Chromite (compound)

In chemistry the term chromite has been used in two contexts. Under IUPAC naming conventions, chromate(III) is preferred to chromite.

  1. For compounds containing an oxyanion of chromium in oxidation state 3
  2. For other compounds of chromium(III) as a means of distinguishing a chemical species such as hexacyanochromite(III). [Cr(CN)6]3− from an analogous compound in which chromium is a different oxidation state.

The mineral chromite is an iron chromium oxide with empirical formula FeCr2O4. Structurally, it belongs to the spinel group. Magnesium can substitute for iron in variable amounts as it forms a solid solution with magnesiochromite (MgCr2O4);.[1] Zincochromite is another example. The crystal structure of the acid, HCrO2 has been determined by neutron diffraction.[2]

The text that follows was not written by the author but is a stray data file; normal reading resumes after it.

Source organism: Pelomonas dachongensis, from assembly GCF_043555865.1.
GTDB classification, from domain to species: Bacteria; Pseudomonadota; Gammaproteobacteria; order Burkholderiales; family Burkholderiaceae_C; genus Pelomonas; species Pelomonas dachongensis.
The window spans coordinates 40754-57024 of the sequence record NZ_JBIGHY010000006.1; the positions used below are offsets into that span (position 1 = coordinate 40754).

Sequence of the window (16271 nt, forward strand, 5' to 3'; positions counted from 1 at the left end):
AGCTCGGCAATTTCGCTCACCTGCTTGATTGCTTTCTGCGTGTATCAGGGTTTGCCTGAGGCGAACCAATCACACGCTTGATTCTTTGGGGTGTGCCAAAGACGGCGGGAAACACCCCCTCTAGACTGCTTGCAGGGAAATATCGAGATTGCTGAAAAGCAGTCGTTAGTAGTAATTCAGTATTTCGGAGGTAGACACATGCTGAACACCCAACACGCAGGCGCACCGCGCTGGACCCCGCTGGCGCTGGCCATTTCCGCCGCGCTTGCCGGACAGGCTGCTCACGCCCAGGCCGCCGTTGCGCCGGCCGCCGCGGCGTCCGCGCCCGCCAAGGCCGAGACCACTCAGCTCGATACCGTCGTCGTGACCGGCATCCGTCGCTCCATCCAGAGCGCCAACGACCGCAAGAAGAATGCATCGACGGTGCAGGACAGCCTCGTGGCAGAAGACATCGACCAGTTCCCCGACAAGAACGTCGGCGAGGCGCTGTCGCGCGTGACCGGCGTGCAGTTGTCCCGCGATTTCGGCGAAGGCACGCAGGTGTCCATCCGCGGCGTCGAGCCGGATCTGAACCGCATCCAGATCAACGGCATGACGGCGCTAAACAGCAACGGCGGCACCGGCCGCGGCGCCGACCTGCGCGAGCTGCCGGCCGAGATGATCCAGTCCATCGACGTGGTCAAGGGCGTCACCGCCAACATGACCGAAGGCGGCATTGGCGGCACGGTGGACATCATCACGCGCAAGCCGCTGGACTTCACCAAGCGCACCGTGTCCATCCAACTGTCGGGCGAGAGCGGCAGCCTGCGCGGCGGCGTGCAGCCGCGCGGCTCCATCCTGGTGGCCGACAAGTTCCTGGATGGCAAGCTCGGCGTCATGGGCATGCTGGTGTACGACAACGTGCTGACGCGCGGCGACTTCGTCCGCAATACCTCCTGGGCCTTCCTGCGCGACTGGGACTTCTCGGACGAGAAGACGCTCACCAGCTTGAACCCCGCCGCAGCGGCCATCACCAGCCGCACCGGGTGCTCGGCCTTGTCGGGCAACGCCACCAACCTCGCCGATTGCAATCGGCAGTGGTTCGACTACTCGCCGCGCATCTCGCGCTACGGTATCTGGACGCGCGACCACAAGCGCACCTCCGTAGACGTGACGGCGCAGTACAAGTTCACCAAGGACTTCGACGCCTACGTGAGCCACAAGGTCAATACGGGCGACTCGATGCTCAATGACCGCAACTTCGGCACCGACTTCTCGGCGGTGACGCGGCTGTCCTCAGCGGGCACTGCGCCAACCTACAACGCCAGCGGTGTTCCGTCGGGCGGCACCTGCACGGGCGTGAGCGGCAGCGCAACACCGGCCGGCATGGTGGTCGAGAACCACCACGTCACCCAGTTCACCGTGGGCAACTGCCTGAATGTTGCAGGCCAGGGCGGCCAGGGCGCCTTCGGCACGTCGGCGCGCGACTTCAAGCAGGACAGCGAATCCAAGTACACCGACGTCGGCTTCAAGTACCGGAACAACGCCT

Chromites may be formed by reaction of chromium(III) oxide with a metal oxide:[3]

Cr2O3 + MgO → MgCr2O4


  1. Mindat
  2. Hamilton, W. C.; Ibers, J. A. (1963). "Structures of HCrO
    and DCrO
    ". Acta Crystallographica. 16 (12): 1209–1212. doi:10.1107/S0365110X63003182.
  3. Kunnmann, W. (1973). "Magnesium Chromite: (Magnesium Chromium (III) Oxide)". Inorganic Syntheses. 14: 134. doi:10.1002/9780470132456.ch26.

This article is issued from Wikipedia. The text is licensed under Creative Commons - Attribution - Sharealike. Additional terms may apply for the media files.